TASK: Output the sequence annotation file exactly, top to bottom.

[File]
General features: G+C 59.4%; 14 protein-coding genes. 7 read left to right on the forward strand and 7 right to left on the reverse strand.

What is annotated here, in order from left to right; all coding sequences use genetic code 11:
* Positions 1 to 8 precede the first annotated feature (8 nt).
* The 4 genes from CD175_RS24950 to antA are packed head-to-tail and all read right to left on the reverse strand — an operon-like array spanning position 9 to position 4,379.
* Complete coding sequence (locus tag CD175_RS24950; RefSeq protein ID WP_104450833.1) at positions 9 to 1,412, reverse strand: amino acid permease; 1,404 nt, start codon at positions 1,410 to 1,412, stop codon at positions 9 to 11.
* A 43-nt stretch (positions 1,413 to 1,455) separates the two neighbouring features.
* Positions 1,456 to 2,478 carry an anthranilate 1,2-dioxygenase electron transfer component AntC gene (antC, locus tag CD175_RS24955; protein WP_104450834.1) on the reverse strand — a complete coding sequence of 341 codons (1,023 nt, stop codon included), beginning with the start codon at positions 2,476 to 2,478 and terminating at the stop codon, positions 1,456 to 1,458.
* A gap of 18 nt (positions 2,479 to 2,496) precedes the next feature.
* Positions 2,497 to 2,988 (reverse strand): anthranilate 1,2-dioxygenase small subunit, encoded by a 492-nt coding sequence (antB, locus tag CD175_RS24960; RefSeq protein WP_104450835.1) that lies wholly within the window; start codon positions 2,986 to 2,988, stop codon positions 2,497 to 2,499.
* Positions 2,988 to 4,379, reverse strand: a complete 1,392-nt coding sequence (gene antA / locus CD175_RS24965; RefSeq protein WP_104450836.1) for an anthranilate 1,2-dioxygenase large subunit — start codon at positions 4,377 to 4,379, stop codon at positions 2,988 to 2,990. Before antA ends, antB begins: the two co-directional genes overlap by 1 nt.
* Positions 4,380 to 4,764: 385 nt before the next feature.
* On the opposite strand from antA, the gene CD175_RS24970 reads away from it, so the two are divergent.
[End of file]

General features: G+C 59.4%; 14 protein-coding genes. 7 read left to right on the forward strand and 7 right to left on the reverse strand.

What is annotated here, in order from left to right; all coding sequences use genetic code 11:
* Positions 1 to 8 precede the first annotated feature (8 nt).
* The 4 genes from CD175_RS24950 to antA are packed head-to-tail and all read right to left on the reverse strand — an operon-like array spanning position 9 to position 4,379.
* Complete coding sequence (locus tag CD175_RS24950; RefSeq protein ID WP_104450833.1) at positions 9 to 1,412, reverse strand: amino acid permease; 1,404 nt, start codon at positions 1,410 to 1,412, stop codon at positions 9 to 11.
* A 43-nt stretch (positions 1,413 to 1,455) separates the two neighbouring features.
* Positions 1,456 to 2,478 carry an anthranilate 1,2-dioxygenase electron transfer component AntC gene (antC, locus tag CD175_RS24955; protein WP_104450834.1) on the reverse strand — a complete coding sequence of 341 codons (1,023 nt, stop codon included), beginning with the start codon at positions 2,476 to 2,478 and terminating at the stop codon, positions 1,456 to 1,458.
* A gap of 18 nt (positions 2,479 to 2,496) precedes the next feature.
* Positions 2,497 to 2,988 (reverse strand): anthranilate 1,2-dioxygenase small subunit, encoded by a 492-nt coding sequence (antB, locus tag CD175_RS24960; RefSeq protein WP_104450835.1) that lies wholly within the window; start codon positions 2,986 to 2,988, stop codon positions 2,497 to 2,499.
* Positions 2,988 to 4,379, reverse strand: a complete 1,392-nt coding sequence (gene antA / locus CD175_RS24965; RefSeq protein WP_104450836.1) for an anthranilate 1,2-dioxygenase large subunit — start codon at positions 4,377 to 4,379, stop codon at positions 2,988 to 2,990. Before antA ends, antB begins: the two co-directional genes overlap by 1 nt.
* Positions 4,380 to 4,764: 385 nt before the next feature.
* On the opposite strand from antA, the gene CD175_RS24970 reads away from it, so the two are divergent.